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Civil defense member extinguishes fire in Idlib. Photo: Amir es Sami/Anadolu Agency/Getty Images

The Trump administration is ending up to $230 million in funding intended to help stabilize Syria, David Satterfield, the State Department's Acting Assistant Secretary for Near East Affairs, told reporters on a call Friday.

Why it matters: This is the latest in a string of cuts to Syrian stabilization funds the administration has been making following repeated complaints from President Trump about the cost of U.S. involvement. Axios reported in May that the State Department was ending funding to projects in northwest Syria after Trump requested they be reviewed.

The reasoning: Coalition partners, including Saudi Arabia, are pledging about $300 million to fill the void, which is part of why the U.S. is ending the funding, per the AP.

  • What they're saying: "We're there for the defeat — the enduring defeat of ISIS. We have mobilized the critical international support that the President very much wanted to see," Satterfield said.
  • There are about 14,000 ISIS fighters in Syria, according to reports from the Pentagon and the UN.

The administration has informed Congress it will not be spending the $230 million that has been allocated on rebuilding projects in Syria, Satterfield said.

  • The funds from Saudi Arabia will focus on projects related to "health, agriculture, electricity, water, education, transportation (key roads and bridges), and rubble removal," per the WSJ.

What's next: The State Department will work with lawmakers to repurpose the funds, Satterfield said, without offering details.

The president tweeted his response to the cancellation Saturday afternoon:

A tweet previously embedded here has been deleted or was tweeted from an account that has been suspended or deleted.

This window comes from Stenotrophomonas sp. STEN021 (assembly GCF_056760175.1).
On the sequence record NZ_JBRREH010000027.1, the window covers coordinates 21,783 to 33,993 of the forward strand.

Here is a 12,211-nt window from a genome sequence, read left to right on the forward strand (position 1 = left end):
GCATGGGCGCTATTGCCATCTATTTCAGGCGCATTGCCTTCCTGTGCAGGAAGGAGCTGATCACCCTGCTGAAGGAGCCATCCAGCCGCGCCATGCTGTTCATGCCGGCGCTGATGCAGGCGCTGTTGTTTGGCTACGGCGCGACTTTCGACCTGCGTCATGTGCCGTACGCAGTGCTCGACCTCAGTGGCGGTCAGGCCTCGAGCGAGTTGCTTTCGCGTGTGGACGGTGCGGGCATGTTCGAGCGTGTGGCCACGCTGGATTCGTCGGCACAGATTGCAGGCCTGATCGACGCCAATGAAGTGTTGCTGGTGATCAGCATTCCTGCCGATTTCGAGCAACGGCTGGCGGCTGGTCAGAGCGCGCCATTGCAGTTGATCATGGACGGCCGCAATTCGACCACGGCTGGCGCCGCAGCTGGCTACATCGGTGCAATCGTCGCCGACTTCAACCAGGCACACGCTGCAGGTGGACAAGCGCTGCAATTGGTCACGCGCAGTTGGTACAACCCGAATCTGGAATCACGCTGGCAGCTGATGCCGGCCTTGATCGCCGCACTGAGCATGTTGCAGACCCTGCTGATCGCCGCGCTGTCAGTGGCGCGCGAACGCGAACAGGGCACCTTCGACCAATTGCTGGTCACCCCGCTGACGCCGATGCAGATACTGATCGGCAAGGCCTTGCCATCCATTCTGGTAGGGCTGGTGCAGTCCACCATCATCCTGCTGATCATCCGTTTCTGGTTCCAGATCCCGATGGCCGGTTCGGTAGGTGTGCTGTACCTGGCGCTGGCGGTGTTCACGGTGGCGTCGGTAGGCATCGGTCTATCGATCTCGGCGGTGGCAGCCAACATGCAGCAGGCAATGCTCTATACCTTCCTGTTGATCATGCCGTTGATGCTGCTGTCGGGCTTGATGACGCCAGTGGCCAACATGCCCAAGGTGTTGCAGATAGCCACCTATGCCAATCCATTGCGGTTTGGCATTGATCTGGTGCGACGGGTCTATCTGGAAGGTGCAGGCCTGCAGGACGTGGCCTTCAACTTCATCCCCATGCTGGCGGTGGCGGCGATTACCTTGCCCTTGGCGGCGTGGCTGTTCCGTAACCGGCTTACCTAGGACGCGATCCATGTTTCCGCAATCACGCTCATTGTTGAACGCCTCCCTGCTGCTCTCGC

Editor's note: This story has been updated to reflect the president's response.

Go deeper

Dion Rabouin, author of Markets
29 mins ago - Economy & Business

The Fed could be firing up economic stimulus in disguise

Federal Reserve governor Lael Brainard at a "Fed Listens" event. Photo: Eric Baradat / AFP via Getty Images.

Even as global growth expectations increase and governments pile on fiscal spending measures central bankers are quietly restarting recession-era bond-buying programs.

Driving the news: Comments Tuesday from Fed governor Lael Brainard suggest the Fed may be jumping onboard the global monetary policy rethink and restarting a program used following the 2008 global financial crisis.

Democrats' hypocrisy moment

Illustration: Eniola Odetunde/Axios. Photo: Ray Tamarra/Getty Images

Gov. Andrew Cuomo should be facing explicit calls to resign from President Biden on down, if you apply the standard that Democrats set for similar allegations against Republicans. And it's not a close call.

Why it matters: The #MeToo moment saw men in power run out of town for exploiting young women. Democrats led the charge. So the silence of so many of them seems more strange — and unacceptable by their own standards — by the hour.

Police officers' immunity from lawsuits is getting a fresh look

Illustration: Aïda Amer/Axios

Nearly a year after the death of George Floyd, advocates of changes in police practices are launching new moves to limit or eliminate legal liability protections for officers accused of excessive force.

Why it matters: Revising or eliminating qualified immunity — the shield police officers have now — could force officers accused of excessive force to personally face civil penalties in addition to their departments. But such a change could intensify a nationwide police officer shortage, critics say.